A demon is trapped in a monastery. 400 years later a young girl arrives at the monastery to study.
Religion has always been a major part of horror storytelling. This may be due to the fact that many religious tales have horror infused in them. Christianity and Catholicism are filled with horrific events taking place. Cain and Abel are two brothers whose lives are defined by a single murder. Noah lived through a giant flood that wiped out most of the life on Earth. And then there is Jesus himself, a man so brutally killed that he makes many horror movies look tame by comparison. And those are only a few examples of the abundance of horrific religious tales. Horror and religion seem to go hand in hand. Catacombs is a movie that helps to show this relationship.
The story of Catacombs is fairly simple. A school teacher named Elizabeth Magrino (Laura Schaefer) goes to a monastery for shelter during a trip. While there, one of the monks accuses her of being evil, while Brother Superior, the monk in charge, defends her. When demonic happenings begin to occur, a priest named Father John (Timothy Van Patten) comes to the aid of Elizabeth and encounters the biggest threat to ever face him.
The religious nature of Catacombs isn’t an underlying feature of the film; in fact, the movie wears religion like a badge of honor. It does not preach the religious beliefs. Instead, it uses religion as a setting. The characters are religious because they are in a religious building. The story involves religion because the characters are in a place of religion. The movie is not about religion. It is about religious people experiencing something horrific. The movie involves religion in nearly every aspect but is not a religious movie.
The downfall to involving religion in the way that Catacombs does is that it resorts to having the villain be a demon. Demons and demonic possessions are about as played out in horror movies as cats jumping out of dark places. Unless it is done exceptionally well, the use of a demon in a movie is going to fall flat. In the case of Catacombs, there is nothing to make it stand out among the innumerable other examples that exist. There is no real personality to keep the demon in the mind of the viewer. Not that there is too much personality to any of the other characters either. Everyone seems to be the idea of a character without ever being built into a real person. They have the basic character traits but no depth to make them interesting. There is the hero, the damsel, the sympathizer, and the accuser. However, none of them stand out as more than the basic archetype that they are.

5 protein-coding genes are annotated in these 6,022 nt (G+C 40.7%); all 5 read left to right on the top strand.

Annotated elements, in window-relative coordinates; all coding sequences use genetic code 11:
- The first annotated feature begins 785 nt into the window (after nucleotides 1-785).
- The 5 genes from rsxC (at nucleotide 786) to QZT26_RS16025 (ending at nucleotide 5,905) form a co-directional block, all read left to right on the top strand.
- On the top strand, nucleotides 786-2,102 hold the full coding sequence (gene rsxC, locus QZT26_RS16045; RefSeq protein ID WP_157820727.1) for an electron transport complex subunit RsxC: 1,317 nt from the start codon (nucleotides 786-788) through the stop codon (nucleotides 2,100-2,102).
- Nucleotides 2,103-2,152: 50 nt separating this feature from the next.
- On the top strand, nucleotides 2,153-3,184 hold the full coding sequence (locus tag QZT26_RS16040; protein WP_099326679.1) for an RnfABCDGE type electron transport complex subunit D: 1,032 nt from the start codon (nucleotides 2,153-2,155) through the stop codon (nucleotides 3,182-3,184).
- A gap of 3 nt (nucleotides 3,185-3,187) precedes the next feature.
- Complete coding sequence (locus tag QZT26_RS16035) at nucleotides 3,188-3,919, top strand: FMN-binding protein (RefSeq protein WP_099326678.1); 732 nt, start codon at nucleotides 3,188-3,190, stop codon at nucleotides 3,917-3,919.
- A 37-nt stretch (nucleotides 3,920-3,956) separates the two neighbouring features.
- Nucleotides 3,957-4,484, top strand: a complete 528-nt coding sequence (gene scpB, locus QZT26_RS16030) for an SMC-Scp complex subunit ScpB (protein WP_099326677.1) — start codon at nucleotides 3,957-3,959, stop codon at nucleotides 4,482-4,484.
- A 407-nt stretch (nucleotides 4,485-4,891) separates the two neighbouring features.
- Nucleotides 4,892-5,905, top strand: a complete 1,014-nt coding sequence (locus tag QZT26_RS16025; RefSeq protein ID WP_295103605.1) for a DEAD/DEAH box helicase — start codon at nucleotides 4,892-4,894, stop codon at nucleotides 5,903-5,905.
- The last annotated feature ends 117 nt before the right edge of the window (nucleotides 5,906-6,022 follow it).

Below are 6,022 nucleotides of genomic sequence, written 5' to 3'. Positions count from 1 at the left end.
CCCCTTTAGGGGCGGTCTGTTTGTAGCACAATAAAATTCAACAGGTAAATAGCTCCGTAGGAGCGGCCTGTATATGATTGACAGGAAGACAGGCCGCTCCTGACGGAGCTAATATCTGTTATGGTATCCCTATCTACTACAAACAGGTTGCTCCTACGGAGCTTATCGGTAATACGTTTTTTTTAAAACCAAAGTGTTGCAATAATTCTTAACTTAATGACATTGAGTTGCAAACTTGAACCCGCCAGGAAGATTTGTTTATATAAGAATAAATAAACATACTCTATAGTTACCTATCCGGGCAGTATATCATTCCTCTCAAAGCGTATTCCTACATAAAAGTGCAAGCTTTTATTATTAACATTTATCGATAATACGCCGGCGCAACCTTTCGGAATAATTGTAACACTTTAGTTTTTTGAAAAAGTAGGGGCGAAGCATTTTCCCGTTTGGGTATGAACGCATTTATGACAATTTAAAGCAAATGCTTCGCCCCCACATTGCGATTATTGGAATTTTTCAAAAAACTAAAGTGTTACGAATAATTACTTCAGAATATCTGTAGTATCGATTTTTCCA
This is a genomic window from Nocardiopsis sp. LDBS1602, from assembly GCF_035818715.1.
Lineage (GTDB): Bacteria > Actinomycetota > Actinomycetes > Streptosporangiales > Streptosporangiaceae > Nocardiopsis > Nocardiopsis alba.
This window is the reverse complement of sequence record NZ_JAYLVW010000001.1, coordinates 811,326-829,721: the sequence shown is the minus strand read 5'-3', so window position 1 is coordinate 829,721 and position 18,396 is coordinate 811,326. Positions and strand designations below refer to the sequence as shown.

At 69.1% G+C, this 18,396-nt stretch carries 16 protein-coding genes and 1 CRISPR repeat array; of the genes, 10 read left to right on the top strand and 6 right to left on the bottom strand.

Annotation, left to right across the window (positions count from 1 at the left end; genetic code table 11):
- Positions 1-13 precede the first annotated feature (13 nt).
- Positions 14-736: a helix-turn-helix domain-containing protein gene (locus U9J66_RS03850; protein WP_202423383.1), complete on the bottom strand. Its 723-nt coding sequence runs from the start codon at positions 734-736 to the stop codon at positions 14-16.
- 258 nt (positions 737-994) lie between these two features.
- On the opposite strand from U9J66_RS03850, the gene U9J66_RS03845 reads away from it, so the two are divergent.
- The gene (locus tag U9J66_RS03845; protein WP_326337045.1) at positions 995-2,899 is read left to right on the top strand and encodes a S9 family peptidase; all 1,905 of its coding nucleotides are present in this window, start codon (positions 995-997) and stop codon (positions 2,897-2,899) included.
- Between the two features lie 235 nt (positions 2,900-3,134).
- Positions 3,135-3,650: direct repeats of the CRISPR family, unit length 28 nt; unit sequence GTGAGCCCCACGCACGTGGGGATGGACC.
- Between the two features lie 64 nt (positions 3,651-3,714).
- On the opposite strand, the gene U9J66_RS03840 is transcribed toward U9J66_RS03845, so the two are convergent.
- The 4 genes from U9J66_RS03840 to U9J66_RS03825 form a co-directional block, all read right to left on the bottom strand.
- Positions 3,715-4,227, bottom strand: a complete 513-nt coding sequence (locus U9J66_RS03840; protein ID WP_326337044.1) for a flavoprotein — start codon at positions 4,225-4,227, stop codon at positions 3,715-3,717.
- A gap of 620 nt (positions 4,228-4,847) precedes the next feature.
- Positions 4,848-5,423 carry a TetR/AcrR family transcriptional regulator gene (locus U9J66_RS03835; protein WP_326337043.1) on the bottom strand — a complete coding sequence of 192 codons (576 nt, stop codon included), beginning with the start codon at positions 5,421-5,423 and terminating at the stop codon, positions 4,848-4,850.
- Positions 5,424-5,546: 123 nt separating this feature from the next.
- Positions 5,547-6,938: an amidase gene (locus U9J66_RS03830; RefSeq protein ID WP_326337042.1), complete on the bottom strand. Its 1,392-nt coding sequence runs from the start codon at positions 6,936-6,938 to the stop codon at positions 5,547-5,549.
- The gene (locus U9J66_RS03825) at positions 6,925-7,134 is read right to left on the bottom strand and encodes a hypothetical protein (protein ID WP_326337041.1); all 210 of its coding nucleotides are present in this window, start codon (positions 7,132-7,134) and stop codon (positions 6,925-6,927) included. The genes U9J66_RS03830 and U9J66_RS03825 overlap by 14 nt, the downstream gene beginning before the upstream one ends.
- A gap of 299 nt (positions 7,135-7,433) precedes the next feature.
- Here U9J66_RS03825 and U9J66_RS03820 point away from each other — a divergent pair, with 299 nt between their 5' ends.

The most notable thing about Catacombs is that Father John is played by Timothy Van Patten. If you aren’t sure who he is, that’s okay. He isn’t bad in the movie. Van Patten manages to fill the role well enough, though once again, the role isn’t much more than the idea of a hero. I wasn’t sure of what to expect from Timothy Van Patten as he is mostly known for his television directing credits. He has directed episodes of acclaimed shows like The Sopranos, Game of Thrones, Deadwood, and Boardwalk Empire. He isn’t really remembered for any great acting performances. And Catacombs does nothing to showcase any acting talent from him. It is simply a serviceable performance in a serviceable, if ridiculous, movie.
When I say that there are ridiculous aspects to Catacombs, I mean that some of the things that you see in the movie feel very over-the-top and odd. The beginning features a demon with a similar look to a villain from another Charles Band produced movie, Ghoulies. The demon looks much more like an 80s rock star than an evil being. Though, to some people, the two might be interchangeable. But that is nowhere near the craziest part of the movie. There is a scene that involves Jesus, a chocolate bar, and a murder that needs to be seen to believe. It is highlight of the movie.
Catacombs is a perfectly fine movie filled with elements that give it the potential to be much better. A lack of effort in the writing and direction held it back. It wouldn’t be a bad idea to give the movie another try in more capable hands. With the current abundance of possession and demonic films, it would fit right into the modern horror climate. The 1988 version of the movie is okay, if a little on the underwhelming side of things. But there is something there. There is a diamond peeking out of that rough, just waiting to be polished.